The words wizard and sorcerer can be used for a man or a woman. Wizard derives from a term meaning “wise,” and sorcerer means “witch” or “diviner.” Writers Gerald Gardner and Sir James Frazier are commonly given credit for coining the term Wiccan and kick-starting the modern movement in the 1950s. The word magician is also appropriate for both sexes and for both witches and Wiccans.
Zoroaster, in ancient Persia, taught priests called magi who relied heavily on astrology as an art. The “wise men” mentioned in the Christmas story are sometimes referred to as magi — they gained knowledge of Jesus's birth by watching the stars. Depending on the cultural setting, magician came to mean people adept in astrology, sorcery, or other magickal arts. Note that the word magick in Wicca and witchcraft is spelled with a k, to differentiate it from stage magic (or sleight of hand).
Wicca and witchcraft share some core concepts, and practitioners use some of the same tools. However, witches come from a wide array of schools, belief systems, and traditions of magick that are distinctive and unique.
Gods and Goddesses
Another difference between witches and Wiccans is that many Wiccans recognize a specific god or goddess, or honor several deities. Which beings or personages someone follows may be chosen by the individual, or dictated by a group, magickal tradition, or cultural standard. Wiccans look to “the Divine” as the source of life energy, a guide in the spiritual quest, and a helpmate in the use of magick.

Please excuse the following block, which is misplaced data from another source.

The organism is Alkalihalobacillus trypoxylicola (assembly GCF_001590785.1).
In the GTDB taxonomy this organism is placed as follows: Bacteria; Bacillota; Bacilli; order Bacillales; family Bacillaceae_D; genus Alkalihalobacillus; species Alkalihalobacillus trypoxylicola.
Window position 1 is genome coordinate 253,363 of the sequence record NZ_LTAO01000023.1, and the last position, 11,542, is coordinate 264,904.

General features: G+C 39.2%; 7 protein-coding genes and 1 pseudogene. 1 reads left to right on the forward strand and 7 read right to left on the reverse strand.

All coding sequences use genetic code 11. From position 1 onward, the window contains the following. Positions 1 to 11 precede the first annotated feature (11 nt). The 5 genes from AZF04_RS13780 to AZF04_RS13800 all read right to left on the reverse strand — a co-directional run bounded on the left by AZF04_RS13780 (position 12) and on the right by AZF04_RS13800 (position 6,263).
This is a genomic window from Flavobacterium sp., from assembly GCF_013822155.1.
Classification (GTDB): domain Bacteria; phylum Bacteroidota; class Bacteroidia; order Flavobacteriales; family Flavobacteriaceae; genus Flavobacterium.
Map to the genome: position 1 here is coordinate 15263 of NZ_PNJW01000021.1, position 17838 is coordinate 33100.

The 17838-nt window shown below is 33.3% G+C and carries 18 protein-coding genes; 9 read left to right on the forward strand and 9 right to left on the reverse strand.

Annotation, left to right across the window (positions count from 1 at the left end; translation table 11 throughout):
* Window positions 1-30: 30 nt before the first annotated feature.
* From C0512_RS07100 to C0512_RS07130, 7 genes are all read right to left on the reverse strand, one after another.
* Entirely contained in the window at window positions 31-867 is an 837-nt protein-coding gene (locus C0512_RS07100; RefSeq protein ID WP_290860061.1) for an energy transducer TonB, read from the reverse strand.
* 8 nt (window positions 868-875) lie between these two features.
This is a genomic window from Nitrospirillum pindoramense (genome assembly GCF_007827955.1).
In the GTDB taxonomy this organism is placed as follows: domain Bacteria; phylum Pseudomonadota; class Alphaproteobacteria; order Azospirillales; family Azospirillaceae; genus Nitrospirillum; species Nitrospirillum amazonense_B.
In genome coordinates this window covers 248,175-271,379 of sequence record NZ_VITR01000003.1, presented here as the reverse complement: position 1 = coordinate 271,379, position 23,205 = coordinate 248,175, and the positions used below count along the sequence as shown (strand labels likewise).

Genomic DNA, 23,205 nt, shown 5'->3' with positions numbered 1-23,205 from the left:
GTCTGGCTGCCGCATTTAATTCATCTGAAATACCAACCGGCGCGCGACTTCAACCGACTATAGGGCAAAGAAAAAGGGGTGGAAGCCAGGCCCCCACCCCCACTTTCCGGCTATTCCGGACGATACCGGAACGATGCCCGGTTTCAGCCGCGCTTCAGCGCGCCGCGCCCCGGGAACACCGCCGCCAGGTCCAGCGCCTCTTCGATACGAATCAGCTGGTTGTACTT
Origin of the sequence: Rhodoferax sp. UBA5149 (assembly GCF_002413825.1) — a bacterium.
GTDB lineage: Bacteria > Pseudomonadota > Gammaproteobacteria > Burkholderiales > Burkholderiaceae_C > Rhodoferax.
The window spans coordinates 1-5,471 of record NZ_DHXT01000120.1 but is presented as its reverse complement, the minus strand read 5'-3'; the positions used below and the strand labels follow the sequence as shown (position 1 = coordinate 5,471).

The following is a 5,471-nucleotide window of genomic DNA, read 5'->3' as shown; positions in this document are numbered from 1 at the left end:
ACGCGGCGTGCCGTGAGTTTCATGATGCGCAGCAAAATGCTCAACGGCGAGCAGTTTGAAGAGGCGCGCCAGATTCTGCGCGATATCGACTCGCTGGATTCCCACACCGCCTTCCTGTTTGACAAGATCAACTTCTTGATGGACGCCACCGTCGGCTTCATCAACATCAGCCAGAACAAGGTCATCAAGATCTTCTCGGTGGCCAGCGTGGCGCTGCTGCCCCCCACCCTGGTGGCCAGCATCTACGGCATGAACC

Several divine figures show up as popular favorites in the Wiccan community.
Among them are:
Apollo (Greece and Rome)
Brigid (Celtic Europe)
Ceridwen (Celtic Europe)
Ishtar (Middle East)
Kuan Yin (Asia)
Tara (India and Tibet)
Wiccans tend to see a particular divine energy expressed in many faces; for example, the Eleusian mother goddess Demeter was called Ceres by the Romans. The Triple (or Tripart) Goddess is depicted as the three phases of womanhood: maiden, mother, and crone.
A third distinction is that witches may or may not concern themselves with the potential results of a spell or ritual. Wiccans are bound by what's known as the threefold law. Thus, Wiccans and witches may view the cause and effect of their magick differently. This doesn't mean that witches don't respect magickal power, however, nor does it suggest that they are unethical.
The threefold law has similar overtones to the concept of karma. The law basically states that whatever you do, whatever energies you “put out,” return to you threefold (three times over) in this lifetime or the next.
The threefold law translates as What goes around comes around, not just once but three times. This seems to be a very good reason to make sure your motives are positive. Although karma is an Eastern term, you can see versions of karmic law expressed in the Christian concept that what you sow so shall you reap. Essentially, it's the idea that for every action there's a reaction, and that your individual actions will redound to you, if not in this incarnation then sometime in the future.
Wiccans believe you create your own destiny with your thoughts, words, and deeds. Because they subscribe to this idea, Wiccans tend to be more conscious and conscientious in their behavior and thinking than many other individuals are. Although the idea of reincarnation cannot be validated, many Wiccans and witches seriously consider the karmic implications of their actions or inactions.